Another double standard apparent in the president’s speech was, while complaining that Iran has allegedly “tried to take advantage of the turmoil” in Bahrain, Obama refused to endorse international demands that U.S. allies Saudi Arabia and the United Arab Emirates withdraw the troops they sent into that island kingdom to brutally repress the overwhelmingly nonviolent freedom struggle.
Obama’s claim that, in Iraq, “we see the promise of a multi-ethnic, multi-sectarian democracy” is rather incredible given the ongoing sectarianism and political repression, including the killing and jailing of pro-democracy activists — including leading journalists and intellectuals — and the destruction of offices of civil society groups calling for greater freedom and transparency in the U.S.-backed regime.
It is gratifying to hear a president say that the United States “will oppose an attempt by any group to restrict the rights of others, and to hold power through coercion — not consent." However, as long as the United States continues to provide allied regimes with billions of dollars worth of security assistance to make that coercion possible, there remain serious questions regarding how seriously Obama is willing to follow through on that commitment.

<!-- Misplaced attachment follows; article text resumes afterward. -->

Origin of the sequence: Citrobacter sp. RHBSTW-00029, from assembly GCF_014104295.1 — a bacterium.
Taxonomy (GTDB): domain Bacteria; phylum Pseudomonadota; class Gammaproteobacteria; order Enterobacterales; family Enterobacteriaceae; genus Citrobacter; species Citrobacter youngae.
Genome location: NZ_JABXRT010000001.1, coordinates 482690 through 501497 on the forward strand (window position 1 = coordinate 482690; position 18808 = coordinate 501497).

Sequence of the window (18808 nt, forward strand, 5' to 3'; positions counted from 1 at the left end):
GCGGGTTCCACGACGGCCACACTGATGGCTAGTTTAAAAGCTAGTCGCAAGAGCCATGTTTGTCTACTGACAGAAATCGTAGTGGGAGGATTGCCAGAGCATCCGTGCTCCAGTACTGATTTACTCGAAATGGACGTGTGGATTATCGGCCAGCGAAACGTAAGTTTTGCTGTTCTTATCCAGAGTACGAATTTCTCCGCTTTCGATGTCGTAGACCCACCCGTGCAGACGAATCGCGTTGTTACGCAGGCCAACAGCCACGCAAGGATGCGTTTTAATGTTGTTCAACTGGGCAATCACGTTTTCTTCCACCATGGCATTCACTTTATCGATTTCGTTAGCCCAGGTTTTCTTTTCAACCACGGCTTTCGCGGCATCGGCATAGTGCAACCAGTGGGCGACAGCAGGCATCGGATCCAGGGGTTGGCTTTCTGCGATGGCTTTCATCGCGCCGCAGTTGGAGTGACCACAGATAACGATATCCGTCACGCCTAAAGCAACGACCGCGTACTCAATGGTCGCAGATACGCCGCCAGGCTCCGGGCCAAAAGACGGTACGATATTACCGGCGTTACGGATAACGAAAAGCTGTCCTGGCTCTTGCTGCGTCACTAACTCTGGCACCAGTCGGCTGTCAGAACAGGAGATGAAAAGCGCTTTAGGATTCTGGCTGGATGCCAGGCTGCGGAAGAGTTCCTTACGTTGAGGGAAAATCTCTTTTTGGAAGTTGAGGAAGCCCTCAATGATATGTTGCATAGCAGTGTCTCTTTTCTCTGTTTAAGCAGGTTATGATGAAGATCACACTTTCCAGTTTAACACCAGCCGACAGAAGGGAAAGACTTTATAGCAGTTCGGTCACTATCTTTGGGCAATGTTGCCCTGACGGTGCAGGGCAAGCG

In addition, his claim that the United States “will not tolerate aggression across borders” continues to be somewhat selective given its ongoing support for the Moroccan occupation of Western Sahara and support for Israel’s continued occupation of the Palestinian territories. And although Obama opposed the invasion of Iraq, he has yet to withdraw U.S. forces from that country whose borders the United States crossed in what is recognized by most authorities of international law as an illegal act of aggression.
The good news is that Obama stressed that the Israeli occupation should end and an independent Palestinian state should be established, with its boundaries based on the internationally recognized pre-June 1967 borders. Though this has been the international consensus for years, right-wing Republicans and other allies of Israel’s rightist government have attacked Obama for his position.